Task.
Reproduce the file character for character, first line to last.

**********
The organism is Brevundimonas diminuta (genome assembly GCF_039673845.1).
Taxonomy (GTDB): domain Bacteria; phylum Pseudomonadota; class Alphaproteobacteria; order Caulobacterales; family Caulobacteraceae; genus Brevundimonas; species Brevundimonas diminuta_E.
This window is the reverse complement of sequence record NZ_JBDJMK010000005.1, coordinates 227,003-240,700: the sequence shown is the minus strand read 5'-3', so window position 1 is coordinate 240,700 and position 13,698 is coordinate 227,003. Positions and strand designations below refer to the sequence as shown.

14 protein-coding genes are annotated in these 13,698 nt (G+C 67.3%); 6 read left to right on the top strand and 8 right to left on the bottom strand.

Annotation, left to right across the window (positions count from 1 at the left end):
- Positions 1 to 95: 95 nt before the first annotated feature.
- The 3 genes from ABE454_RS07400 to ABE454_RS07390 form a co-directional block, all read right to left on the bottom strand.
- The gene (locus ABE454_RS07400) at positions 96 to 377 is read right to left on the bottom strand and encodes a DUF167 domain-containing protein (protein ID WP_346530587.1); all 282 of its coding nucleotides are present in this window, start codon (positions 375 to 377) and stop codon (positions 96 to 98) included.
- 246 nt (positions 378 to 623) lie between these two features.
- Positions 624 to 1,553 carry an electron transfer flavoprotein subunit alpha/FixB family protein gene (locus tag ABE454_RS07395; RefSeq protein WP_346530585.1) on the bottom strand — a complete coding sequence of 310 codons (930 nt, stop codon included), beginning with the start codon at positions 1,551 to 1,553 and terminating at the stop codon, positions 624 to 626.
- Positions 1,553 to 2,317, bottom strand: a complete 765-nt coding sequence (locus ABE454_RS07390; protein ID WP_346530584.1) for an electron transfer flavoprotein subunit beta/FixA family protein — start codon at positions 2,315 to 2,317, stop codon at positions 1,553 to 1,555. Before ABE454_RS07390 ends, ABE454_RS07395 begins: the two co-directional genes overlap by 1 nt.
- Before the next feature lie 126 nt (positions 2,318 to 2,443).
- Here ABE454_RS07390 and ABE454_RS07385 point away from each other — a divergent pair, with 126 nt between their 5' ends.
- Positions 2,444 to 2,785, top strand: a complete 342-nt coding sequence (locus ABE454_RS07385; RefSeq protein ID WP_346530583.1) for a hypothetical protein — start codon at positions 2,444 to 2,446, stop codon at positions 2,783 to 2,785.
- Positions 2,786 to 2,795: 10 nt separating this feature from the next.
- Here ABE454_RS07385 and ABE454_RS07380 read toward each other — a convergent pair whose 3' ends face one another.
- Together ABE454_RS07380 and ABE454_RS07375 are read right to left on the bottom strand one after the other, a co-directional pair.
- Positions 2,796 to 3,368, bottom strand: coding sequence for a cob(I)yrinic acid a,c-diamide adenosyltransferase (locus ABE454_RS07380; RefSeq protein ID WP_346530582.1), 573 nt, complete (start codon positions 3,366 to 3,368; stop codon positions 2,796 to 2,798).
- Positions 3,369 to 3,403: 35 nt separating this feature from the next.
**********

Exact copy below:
The organism is Brevundimonas diminuta (genome assembly GCF_039673845.1).
Taxonomy (GTDB): domain Bacteria; phylum Pseudomonadota; class Alphaproteobacteria; order Caulobacterales; family Caulobacteraceae; genus Brevundimonas; species Brevundimonas diminuta_E.
This window is the reverse complement of sequence record NZ_JBDJMK010000005.1, coordinates 227,003-240,700: the sequence shown is the minus strand read 5'-3', so window position 1 is coordinate 240,700 and position 13,698 is coordinate 227,003. Positions and strand designations below refer to the sequence as shown.

14 protein-coding genes are annotated in these 13,698 nt (G+C 67.3%); 6 read left to right on the top strand and 8 right to left on the bottom strand.

Annotation, left to right across the window (positions count from 1 at the left end):
- Positions 1 to 95: 95 nt before the first annotated feature.
- The 3 genes from ABE454_RS07400 to ABE454_RS07390 form a co-directional block, all read right to left on the bottom strand.
- The gene (locus ABE454_RS07400) at positions 96 to 377 is read right to left on the bottom strand and encodes a DUF167 domain-containing protein (protein ID WP_346530587.1); all 282 of its coding nucleotides are present in this window, start codon (positions 375 to 377) and stop codon (positions 96 to 98) included.
- 246 nt (positions 378 to 623) lie between these two features.
- Positions 624 to 1,553 carry an electron transfer flavoprotein subunit alpha/FixB family protein gene (locus tag ABE454_RS07395; RefSeq protein WP_346530585.1) on the bottom strand — a complete coding sequence of 310 codons (930 nt, stop codon included), beginning with the start codon at positions 1,551 to 1,553 and terminating at the stop codon, positions 624 to 626.
- Positions 1,553 to 2,317, bottom strand: a complete 765-nt coding sequence (locus ABE454_RS07390; protein ID WP_346530584.1) for an electron transfer flavoprotein subunit beta/FixA family protein — start codon at positions 2,315 to 2,317, stop codon at positions 1,553 to 1,555. Before ABE454_RS07390 ends, ABE454_RS07395 begins: the two co-directional genes overlap by 1 nt.
- Before the next feature lie 126 nt (positions 2,318 to 2,443).
- Here ABE454_RS07390 and ABE454_RS07385 point away from each other — a divergent pair, with 126 nt between their 5' ends.
- Positions 2,444 to 2,785, top strand: a complete 342-nt coding sequence (locus ABE454_RS07385; RefSeq protein ID WP_346530583.1) for a hypothetical protein — start codon at positions 2,444 to 2,446, stop codon at positions 2,783 to 2,785.
- Positions 2,786 to 2,795: 10 nt separating this feature from the next.
- Here ABE454_RS07385 and ABE454_RS07380 read toward each other — a convergent pair whose 3' ends face one another.
- Together ABE454_RS07380 and ABE454_RS07375 are read right to left on the bottom strand one after the other, a co-directional pair.
- Positions 2,796 to 3,368, bottom strand: coding sequence for a cob(I)yrinic acid a,c-diamide adenosyltransferase (locus ABE454_RS07380; RefSeq protein ID WP_346530582.1), 573 nt, complete (start codon positions 3,366 to 3,368; stop codon positions 2,796 to 2,798).
- Positions 3,369 to 3,403: 35 nt separating this feature from the next.